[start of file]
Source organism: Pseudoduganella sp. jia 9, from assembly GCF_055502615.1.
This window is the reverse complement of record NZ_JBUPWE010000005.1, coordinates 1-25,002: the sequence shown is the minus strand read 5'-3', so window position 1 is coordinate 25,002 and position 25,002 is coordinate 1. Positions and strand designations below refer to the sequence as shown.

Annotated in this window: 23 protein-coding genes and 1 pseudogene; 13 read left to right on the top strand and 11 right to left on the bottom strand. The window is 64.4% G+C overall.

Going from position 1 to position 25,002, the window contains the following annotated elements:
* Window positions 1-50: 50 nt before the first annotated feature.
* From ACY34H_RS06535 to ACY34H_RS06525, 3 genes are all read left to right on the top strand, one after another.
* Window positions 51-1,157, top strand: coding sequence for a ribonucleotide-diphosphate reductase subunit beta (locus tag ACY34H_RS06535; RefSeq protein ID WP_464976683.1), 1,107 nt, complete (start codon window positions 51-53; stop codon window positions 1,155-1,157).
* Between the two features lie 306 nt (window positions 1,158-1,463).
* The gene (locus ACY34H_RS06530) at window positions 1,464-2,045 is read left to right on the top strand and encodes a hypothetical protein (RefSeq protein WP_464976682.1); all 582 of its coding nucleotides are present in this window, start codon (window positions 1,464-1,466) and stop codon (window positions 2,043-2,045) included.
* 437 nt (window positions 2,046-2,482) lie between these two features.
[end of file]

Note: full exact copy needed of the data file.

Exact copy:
Source organism: Pseudoduganella sp. jia 9, from assembly GCF_055502615.1.
This window is the reverse complement of record NZ_JBUPWE010000005.1, coordinates 1-25,002: the sequence shown is the minus strand read 5'-3', so window position 1 is coordinate 25,002 and position 25,002 is coordinate 1. Positions and strand designations below refer to the sequence as shown.

Annotated in this window: 23 protein-coding genes and 1 pseudogene; 13 read left to right on the top strand and 11 right to left on the bottom strand. The window is 64.4% G+C overall.

Going from position 1 to position 25,002, the window contains the following annotated elements:
* Window positions 1-50: 50 nt before the first annotated feature.
* From ACY34H_RS06535 to ACY34H_RS06525, 3 genes are all read left to right on the top strand, one after another.
* Window positions 51-1,157, top strand: coding sequence for a ribonucleotide-diphosphate reductase subunit beta (locus tag ACY34H_RS06535; RefSeq protein ID WP_464976683.1), 1,107 nt, complete (start codon window positions 51-53; stop codon window positions 1,155-1,157).
* Between the two features lie 306 nt (window positions 1,158-1,463).
* The gene (locus ACY34H_RS06530) at window positions 1,464-2,045 is read left to right on the top strand and encodes a hypothetical protein (RefSeq protein WP_464976682.1); all 582 of its coding nucleotides are present in this window, start codon (window positions 1,464-1,466) and stop codon (window positions 2,043-2,045) included.
* 437 nt (window positions 2,046-2,482) lie between these two features.